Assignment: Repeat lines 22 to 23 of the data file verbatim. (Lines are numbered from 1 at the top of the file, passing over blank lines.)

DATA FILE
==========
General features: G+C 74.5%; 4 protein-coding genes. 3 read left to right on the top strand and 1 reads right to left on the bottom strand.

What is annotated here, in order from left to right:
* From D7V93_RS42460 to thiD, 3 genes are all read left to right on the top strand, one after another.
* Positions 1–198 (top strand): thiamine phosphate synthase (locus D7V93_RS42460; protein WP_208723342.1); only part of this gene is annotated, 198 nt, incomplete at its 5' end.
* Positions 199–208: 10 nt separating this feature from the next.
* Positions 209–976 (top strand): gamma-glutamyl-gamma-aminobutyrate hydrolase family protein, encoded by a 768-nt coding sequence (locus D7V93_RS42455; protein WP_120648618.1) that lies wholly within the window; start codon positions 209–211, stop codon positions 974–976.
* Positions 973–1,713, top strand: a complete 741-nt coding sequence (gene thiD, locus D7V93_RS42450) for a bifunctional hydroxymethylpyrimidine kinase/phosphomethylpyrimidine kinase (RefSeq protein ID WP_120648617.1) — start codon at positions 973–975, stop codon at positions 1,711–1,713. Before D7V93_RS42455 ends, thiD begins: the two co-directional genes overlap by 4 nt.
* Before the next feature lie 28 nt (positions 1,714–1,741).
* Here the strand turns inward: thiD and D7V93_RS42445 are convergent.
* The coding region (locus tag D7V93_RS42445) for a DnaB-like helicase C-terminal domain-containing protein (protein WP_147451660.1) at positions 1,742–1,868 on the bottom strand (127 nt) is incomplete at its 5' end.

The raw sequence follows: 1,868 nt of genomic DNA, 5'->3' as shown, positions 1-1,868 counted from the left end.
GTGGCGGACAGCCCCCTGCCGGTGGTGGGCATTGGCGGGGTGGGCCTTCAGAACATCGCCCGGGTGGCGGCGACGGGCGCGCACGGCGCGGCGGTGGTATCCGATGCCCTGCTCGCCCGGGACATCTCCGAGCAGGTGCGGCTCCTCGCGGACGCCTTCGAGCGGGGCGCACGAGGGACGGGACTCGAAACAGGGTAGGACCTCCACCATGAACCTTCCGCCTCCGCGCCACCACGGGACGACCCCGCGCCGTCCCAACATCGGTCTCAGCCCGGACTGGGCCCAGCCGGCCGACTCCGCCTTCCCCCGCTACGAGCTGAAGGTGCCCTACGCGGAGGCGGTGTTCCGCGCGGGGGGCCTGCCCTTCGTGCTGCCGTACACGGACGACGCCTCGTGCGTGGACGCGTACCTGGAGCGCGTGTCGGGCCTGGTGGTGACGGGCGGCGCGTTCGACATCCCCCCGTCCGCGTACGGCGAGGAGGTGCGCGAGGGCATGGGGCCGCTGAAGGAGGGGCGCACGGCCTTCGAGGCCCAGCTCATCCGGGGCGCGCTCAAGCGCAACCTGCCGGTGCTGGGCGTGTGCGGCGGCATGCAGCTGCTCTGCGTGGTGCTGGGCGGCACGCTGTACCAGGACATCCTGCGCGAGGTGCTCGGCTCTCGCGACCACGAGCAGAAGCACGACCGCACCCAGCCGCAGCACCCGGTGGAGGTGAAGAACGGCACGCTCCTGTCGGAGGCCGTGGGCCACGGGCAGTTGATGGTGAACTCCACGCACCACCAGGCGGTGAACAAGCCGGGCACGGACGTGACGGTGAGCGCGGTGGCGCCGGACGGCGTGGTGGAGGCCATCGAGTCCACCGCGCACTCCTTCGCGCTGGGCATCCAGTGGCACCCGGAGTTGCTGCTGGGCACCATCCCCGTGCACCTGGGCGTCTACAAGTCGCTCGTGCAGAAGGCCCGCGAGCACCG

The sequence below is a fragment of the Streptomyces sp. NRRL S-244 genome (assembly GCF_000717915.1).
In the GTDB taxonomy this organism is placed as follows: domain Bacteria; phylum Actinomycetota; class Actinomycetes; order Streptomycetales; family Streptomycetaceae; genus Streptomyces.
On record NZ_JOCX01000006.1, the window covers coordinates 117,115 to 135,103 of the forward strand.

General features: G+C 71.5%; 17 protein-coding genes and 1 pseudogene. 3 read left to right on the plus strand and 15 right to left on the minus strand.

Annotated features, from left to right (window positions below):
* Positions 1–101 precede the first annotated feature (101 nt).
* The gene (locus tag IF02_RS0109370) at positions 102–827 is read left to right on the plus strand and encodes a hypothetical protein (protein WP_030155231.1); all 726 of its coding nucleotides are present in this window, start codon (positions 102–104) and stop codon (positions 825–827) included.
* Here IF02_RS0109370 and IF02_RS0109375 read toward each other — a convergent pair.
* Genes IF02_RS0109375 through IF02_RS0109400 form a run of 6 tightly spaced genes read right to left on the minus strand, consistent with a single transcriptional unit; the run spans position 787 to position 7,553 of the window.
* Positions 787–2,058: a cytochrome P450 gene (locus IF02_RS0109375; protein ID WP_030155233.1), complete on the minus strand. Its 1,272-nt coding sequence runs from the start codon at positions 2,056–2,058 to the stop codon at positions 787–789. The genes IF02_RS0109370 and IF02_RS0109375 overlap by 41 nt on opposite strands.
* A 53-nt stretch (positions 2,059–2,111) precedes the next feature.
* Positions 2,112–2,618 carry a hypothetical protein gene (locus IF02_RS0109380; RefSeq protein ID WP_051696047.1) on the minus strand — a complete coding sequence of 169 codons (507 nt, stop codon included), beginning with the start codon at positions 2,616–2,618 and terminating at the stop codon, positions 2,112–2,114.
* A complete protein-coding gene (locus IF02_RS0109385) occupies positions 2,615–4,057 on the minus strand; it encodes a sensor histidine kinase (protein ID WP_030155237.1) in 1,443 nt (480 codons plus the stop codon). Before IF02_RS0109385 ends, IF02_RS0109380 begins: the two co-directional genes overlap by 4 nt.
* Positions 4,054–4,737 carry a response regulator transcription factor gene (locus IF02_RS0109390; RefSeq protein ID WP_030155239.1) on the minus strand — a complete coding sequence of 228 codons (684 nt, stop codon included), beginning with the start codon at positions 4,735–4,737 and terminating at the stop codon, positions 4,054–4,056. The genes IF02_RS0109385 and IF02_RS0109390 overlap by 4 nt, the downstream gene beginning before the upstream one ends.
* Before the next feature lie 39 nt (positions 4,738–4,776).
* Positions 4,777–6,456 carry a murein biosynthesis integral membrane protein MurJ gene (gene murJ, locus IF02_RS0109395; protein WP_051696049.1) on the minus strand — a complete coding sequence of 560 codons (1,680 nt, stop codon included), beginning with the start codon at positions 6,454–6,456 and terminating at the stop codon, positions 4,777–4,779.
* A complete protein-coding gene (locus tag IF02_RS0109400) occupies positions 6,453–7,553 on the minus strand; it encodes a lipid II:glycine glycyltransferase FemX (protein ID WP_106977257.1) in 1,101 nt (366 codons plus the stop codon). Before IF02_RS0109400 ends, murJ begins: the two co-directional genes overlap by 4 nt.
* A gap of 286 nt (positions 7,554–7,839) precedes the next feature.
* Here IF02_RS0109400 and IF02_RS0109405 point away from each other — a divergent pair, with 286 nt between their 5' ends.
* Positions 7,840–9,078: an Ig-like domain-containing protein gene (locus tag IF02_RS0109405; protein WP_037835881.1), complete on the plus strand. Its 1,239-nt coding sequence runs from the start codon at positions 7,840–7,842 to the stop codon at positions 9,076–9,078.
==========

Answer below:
* Positions 787–2,058: a cytochrome P450 gene (locus IF02_RS0109375; protein ID WP_030155233.1), complete on the minus strand. Its 1,272-nt coding sequence runs from the start codon at positions 2,056–2,058 to the stop codon at positions 787–789. The genes IF02_RS0109370 and IF02_RS0109375 overlap by 41 nt on opposite strands.
* A 53-nt stretch (positions 2,059–2,111) precedes the next feature.